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City of Saskatoon

The Partnership executive director stepping down

After eight months as the voice of downtown businesses, Brent Penner has announced he is stepping down April 30.

In an email Penner said he was transitioning over to a position at the University of Saskatchewan with advancement and community engagement starting May 1.

The Partnership board will be conducting a search for a successor.

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Saskatoon transit users concerned about strike

People who rely on city transit are bracing for a possible drivers' strike.

Tyrone Parchment takes the bus to work. He said a drivers' strike will leave him stuck paying for cabs.

"It's going to be quite the hassle, you know? You're going to have to make alternate plans and it's going to be more costly," he said as he waited at a stop in Saskatoon's downtown bus mall.

Spring transit strike looms in Saskatoon

It's looking more and more like there could be a bus strike in Saskatoon this spring.

During meetings Tuesday, members of the Amalgamated Transit Union (ATU) Local 615 voted 97 per cent in favour of taking strike action after going 16 months without a contract. Wages are their main issue.

"What we're looking for is a formula using comparisons with five western Canadian cities, utilizing a conventional, fixed route operator rate of pay in those five centres," Jim Yakubowski, president and business agent of the ATU Local 615, said.

Meewasin Valley Authority facing tough budget

The population growth and inflation in Saskatoon are putting pressures on the Meewasin Valley Authority's (MVA) finances.

The recent MVA budget showed that statutory funding available has declined from $33 per capita in 1982 to $9.12 per capita in 2014, a per capita decline of 72 per cent.

"The chronic problem of our funding and our ability to respond to what we believe the community expects us to do, there is a disconnect there and we will not be able to attend to all of those expectations," MVA chief executive officer Lloyd Isaak said.

City battles rising housing prices

New numbers highlighting Saskatoon’s housing market show it’s getting more expensive to buy or even rent.

“Our housing market is now priced at about the same place as what Edmonton is,” Councillor Charlie Clark said Tuesday, where councillors learned the average home in Saskatoon is valued at $344,000.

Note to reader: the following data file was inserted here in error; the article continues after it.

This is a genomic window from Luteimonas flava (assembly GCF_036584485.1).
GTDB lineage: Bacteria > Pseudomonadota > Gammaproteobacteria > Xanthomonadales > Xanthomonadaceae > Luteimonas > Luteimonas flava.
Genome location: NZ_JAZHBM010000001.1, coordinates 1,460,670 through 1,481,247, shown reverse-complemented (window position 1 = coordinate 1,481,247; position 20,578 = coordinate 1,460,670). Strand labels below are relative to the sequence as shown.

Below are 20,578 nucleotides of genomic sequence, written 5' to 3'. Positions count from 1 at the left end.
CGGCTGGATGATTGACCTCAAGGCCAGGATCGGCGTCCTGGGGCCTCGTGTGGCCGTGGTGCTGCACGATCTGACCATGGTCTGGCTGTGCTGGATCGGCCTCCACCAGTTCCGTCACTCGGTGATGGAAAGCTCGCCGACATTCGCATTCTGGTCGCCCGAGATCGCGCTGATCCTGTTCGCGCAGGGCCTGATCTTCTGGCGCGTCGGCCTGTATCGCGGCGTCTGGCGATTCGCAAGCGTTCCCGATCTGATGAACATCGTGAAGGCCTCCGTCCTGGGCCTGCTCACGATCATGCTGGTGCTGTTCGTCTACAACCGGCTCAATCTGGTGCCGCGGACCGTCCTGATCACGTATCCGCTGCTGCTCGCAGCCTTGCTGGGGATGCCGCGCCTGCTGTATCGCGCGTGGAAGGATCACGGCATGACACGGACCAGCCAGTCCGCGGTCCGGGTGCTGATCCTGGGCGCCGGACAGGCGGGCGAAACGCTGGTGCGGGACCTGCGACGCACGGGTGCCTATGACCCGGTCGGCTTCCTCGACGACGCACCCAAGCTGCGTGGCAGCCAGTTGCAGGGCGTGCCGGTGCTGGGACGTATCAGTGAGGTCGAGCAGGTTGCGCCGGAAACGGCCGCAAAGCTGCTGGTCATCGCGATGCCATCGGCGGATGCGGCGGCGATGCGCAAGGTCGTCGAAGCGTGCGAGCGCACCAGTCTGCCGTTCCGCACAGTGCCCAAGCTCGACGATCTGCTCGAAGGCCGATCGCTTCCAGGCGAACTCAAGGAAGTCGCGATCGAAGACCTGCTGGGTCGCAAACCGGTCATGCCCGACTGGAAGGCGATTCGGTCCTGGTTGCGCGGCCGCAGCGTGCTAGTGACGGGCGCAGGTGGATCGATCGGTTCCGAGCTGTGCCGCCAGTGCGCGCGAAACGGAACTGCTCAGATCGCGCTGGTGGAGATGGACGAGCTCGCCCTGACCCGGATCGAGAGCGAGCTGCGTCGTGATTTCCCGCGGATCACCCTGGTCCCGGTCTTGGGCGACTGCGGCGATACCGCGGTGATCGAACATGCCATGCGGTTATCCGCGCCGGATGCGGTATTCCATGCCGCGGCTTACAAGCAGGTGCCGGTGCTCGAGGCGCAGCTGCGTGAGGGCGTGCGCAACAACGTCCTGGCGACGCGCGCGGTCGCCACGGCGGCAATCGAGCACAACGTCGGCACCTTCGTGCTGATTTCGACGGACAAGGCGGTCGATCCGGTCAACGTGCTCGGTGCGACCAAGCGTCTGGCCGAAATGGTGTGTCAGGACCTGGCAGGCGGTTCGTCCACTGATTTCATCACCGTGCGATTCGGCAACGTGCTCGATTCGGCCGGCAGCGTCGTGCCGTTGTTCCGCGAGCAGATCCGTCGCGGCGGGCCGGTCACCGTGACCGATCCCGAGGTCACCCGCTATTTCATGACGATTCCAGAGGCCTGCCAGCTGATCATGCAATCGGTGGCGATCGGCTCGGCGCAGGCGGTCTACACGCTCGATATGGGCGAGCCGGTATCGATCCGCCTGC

“When you’re a city that’s one third the size and doesn’t necessarily have all the same amenities as a city like Edmonton it makes it more difficult to make this city attractive for people to move here and work here.”

Province stalls opening up Cities Act, aims for more consultation on taxi industry

The City of Saskatoon has to wait a little longer before they see more taxis on the road.
 
At Monday’s administration and finance committee meeting, city councillors viewed a response letter from the Ministry of Government Relations on the city’s request to open up the Cities Act, and amend it to allow municipalities to sell permanent taxi licenses at market value.
 

Saskatoon notification system praised by American emergency planner

The City of Saskatoon's new notification system got a boost from a veteran of the response to Hurricane Katrina.

Sandy Davis is a former fire chief who currently serves as Director of the Office of Homeland Security for northern Lousiana. He headed up the Shreveport, La. fire deparment during the 2005 storm that devastated the state. Davis was also involved in the response to hurricanes Gustav, Ike, and Isaac, as well as the Deepwater Horizon oil spill in the Gulf of Mexico.

Pair cast fishing lines into Saskatoon potholes

This time of year, potholes really bite and two Saskatoon friends are taking advantage of that.

Jason Stevens and Mark Kincade are turning potholes in Saskatoon into urban fishing spots.

"We're both fisherman and we both icefish and when you see a pothole, it looks like a hole you drilled in the ice," Kincade said.

The two men both drive trucks delivering mail for the Saskatoon Public School Board, so Kincade said they find a lot of potholes to turn into fishing holes.

Tourism spots need for more convention, events space

Built it and they will come.

“That’s certainly true in the convention and event industry,” president and CEO of Tourism Saskatoon, Todd Brandt said, adding Saskatoon could benefit from more centres like TCU Place and Prairieland Park.

Wednesday Mayor Don Atchison pointed out Saskatoon’s lack of convention space, adding how the city’s tourism sector has had to turn away larger conventions because of capacity issues.

Density needed for downtown grocery in Saskatoon

It’s going to take more people living in downtown Saskatoon to get a grocery store in the area, according to two commercial agents in the city.

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